Tuesday, December 13, 2011
A friend writes:
I subscribe to a newsletter called ‘World Wide Words’ which is English-Language miscellany and usually entertaining. From it, this Monday, I give you this to revive any flagging spirits:Thank you, anonymous friend. World Wide Words has been known to me for a long while, and is a good thing. Go there, now.
Q. I've just looked up the origin of "toodily pip". I found only
"toodle-oo", which is said to be derived from the French "tout a
l'heure", which is not convincing. The French term is incomplete
since I'd expect there to be an "à" before "tout". Otherwise it
simply means "soon", whereas "toodle-oo" means goodbye. Furthermore
the French phrase doesn't sound much like the English expression.
And where did the "pip" come from? [Roger White]
A. Dictionaries often do cautiously suggest "à tout a l'heure" as
the origin of "toodle-oo", a terribly dated item of British slang
that most people will have only come across in the works of P G
Wodehouse. He didn't know "toodily pip", which is a very recent
form, almost solely found in discussion forums online. It seems to
be a mistaken or corrupted version of "toodle-pip", contemporary
Do not disregard a French connection too quickly. British English
speakers are renowned for their ability to mangle foreign tongues,
French in particular. Any nation that can turn "ça ne fait rien"
into "san fairy ann", as British soldiers did in France in the First
World War, is quite capable of transmogrifying "à tout a l'heure"
into "toodle-oo". But it isn't the only possibility: another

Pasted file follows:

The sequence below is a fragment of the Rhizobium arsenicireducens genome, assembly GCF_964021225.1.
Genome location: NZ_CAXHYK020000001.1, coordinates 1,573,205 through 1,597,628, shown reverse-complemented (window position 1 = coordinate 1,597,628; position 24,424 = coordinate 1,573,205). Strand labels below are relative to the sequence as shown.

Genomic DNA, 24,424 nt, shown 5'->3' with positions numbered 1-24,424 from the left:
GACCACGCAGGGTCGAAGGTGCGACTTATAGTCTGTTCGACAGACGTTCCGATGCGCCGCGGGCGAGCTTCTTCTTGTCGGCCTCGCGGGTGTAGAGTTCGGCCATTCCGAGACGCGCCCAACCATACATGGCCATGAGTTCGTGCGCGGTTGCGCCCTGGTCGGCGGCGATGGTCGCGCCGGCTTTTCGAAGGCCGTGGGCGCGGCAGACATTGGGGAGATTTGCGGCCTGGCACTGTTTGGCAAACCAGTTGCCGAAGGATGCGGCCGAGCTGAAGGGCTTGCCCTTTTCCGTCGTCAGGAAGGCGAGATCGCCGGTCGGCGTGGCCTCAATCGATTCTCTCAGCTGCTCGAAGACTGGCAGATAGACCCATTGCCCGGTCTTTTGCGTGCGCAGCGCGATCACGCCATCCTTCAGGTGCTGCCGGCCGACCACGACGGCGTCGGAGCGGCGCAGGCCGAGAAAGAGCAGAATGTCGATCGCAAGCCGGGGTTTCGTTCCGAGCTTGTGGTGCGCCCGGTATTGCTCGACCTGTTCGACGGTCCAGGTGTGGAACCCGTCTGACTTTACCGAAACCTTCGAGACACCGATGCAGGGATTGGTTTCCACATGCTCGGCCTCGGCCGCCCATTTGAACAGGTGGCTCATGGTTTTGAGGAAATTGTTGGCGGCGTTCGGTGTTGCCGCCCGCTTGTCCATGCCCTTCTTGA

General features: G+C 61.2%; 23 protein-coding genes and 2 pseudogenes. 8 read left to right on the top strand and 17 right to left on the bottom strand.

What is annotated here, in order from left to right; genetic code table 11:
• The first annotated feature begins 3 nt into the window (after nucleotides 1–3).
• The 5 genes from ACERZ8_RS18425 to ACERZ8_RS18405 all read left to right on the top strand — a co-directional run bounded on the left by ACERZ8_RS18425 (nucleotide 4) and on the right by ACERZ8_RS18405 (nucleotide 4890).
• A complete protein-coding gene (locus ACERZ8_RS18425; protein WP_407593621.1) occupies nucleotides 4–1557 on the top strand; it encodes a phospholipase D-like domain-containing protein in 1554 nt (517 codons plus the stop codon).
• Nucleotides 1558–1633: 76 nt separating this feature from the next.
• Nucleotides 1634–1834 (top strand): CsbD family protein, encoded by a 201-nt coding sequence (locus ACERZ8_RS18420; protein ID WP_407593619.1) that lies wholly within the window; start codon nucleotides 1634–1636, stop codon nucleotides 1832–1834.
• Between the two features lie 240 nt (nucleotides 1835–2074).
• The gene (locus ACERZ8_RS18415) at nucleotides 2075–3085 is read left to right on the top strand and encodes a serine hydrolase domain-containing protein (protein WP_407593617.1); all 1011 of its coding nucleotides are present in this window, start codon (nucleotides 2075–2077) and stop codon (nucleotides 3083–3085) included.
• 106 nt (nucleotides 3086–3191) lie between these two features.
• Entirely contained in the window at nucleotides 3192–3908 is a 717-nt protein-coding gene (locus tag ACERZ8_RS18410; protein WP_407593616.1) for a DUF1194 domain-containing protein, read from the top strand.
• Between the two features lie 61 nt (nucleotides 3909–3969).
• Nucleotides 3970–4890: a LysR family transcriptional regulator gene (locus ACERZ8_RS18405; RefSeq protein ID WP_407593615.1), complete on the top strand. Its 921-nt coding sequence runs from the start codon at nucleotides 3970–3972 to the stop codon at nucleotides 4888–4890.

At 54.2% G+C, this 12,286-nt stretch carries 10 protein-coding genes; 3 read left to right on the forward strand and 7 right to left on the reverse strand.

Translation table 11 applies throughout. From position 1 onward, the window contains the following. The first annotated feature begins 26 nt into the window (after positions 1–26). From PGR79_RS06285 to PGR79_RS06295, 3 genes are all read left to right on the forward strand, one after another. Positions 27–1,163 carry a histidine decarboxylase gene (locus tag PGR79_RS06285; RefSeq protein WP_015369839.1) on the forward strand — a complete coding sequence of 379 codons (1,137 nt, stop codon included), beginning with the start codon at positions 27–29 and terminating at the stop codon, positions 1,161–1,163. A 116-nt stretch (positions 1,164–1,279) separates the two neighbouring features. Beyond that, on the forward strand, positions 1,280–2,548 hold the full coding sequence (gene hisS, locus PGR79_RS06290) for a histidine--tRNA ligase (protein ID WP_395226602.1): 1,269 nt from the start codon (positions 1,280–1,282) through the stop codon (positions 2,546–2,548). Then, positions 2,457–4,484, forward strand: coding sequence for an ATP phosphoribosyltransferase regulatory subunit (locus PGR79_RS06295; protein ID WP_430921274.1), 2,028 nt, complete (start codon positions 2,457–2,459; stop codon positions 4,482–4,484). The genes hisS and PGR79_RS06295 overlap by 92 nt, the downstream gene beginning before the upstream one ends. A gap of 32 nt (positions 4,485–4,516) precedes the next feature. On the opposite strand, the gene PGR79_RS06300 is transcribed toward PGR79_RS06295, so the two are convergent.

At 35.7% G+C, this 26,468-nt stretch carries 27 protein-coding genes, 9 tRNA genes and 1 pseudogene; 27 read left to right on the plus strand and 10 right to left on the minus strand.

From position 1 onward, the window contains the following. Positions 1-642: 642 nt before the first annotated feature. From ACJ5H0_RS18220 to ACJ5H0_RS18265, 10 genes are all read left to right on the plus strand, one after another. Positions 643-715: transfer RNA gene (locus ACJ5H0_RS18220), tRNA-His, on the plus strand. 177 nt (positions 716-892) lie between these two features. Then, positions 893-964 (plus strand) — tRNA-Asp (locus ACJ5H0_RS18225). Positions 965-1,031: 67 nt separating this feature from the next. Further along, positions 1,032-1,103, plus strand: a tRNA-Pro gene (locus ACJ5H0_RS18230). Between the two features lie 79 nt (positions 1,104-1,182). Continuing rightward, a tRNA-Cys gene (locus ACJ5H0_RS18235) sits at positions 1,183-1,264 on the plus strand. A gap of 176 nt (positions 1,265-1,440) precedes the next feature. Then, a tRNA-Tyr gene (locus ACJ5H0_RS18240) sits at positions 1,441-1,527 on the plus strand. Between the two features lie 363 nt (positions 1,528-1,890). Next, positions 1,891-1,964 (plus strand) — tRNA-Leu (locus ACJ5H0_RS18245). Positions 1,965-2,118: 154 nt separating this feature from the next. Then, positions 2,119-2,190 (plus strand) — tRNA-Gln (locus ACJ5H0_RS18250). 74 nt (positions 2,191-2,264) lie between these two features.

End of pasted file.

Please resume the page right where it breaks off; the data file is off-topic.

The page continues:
potential source that the experts mention is "toot", the sound of a
coach's horn signalling its departure. This may not be so daft as
you might think, as we'll see in a minute.
There are other late nineteenth-century British slang terms of
similar kind, such as "pip-pip". This is an example from the master:
"Well, it's worth trying," said Reggie. "I'll give it a
whirl. Toodleoo!" "Good-bye." "Pip-pip!" Reggie
[A Damsel in Distress, by P G Wodehouse, 1920.]
We may reasonably assume that the "pip" in "toodle-pip" is the same
as in "pip-pip"; "toodle-pip" might even be a blend of "toodle-oo"
and "pip-pip", though it's impossible to tell from the recorded
"Pip-pip" arose as an imitation of the sound of the air horn fitted
to early bicycles - the sort with a trumpet and a rubber bulb. They
were around during the cycling craze near the end of the nineteenth
century alongside the modern bell. This will give you the idea:
Pip-pip. Hue and cry after any one, but generally a
youth in striking bicycle costumery. Onomatope of the horn
warning which sometimes replaces the bell of the bike.
[Passing English of the Victorian Era, by J Redding
Ware, 1909. You may gather from "bicycle costumery" that
Mr Ware wasn't a fan of cyclists, or perhaps just of their
style of clothing.]
This entry was somewhat behind the times, as "pip-pip" had by then
already begun to be recorded as a slangy alternative to "goodbye",
presumably from shouting it after a retreating cyclist. Some of the
usages, such as the Wodehouse one, suggest that it might also be an
acknowledgement to a goodbye from somebody else or a general cry of
encouragement. A precursor, "pip-pop", was known from a century
earlier as an imitation (an onomatope in Mr Ware's vocabulary) of
small-arms gunfire. It hints that "toodle-oo" could indeed be from
"toot", as a similar imitative.
However, it's sadly the truth that nobody knows now exactly what was
in the minds of the inventors of these curious exclamations.